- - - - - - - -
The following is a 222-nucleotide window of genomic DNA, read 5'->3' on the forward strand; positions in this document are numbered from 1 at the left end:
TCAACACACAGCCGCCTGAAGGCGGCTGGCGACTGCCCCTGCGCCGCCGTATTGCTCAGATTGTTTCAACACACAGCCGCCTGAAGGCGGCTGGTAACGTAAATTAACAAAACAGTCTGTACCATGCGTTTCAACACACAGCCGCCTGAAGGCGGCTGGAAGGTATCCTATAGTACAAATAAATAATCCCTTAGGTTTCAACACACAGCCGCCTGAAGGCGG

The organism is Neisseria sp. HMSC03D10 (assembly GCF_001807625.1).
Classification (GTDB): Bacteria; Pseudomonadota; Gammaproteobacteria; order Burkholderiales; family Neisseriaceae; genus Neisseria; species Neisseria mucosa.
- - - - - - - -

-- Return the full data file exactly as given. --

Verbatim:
The following is a 222-nucleotide window of genomic DNA, read 5'->3' on the forward strand; positions in this document are numbered from 1 at the left end:
TCAACACACAGCCGCCTGAAGGCGGCTGGCGACTGCCCCTGCGCCGCCGTATTGCTCAGATTGTTTCAACACACAGCCGCCTGAAGGCGGCTGGTAACGTAAATTAACAAAACAGTCTGTACCATGCGTTTCAACACACAGCCGCCTGAAGGCGGCTGGAAGGTATCCTATAGTACAAATAAATAATCCCTTAGGTTTCAACACACAGCCGCCTGAAGGCGG

The organism is Neisseria sp. HMSC03D10 (assembly GCF_001807625.1).
Classification (GTDB): Bacteria; Pseudomonadota; Gammaproteobacteria; order Burkholderiales; family Neisseriaceae; genus Neisseria; species Neisseria mucosa.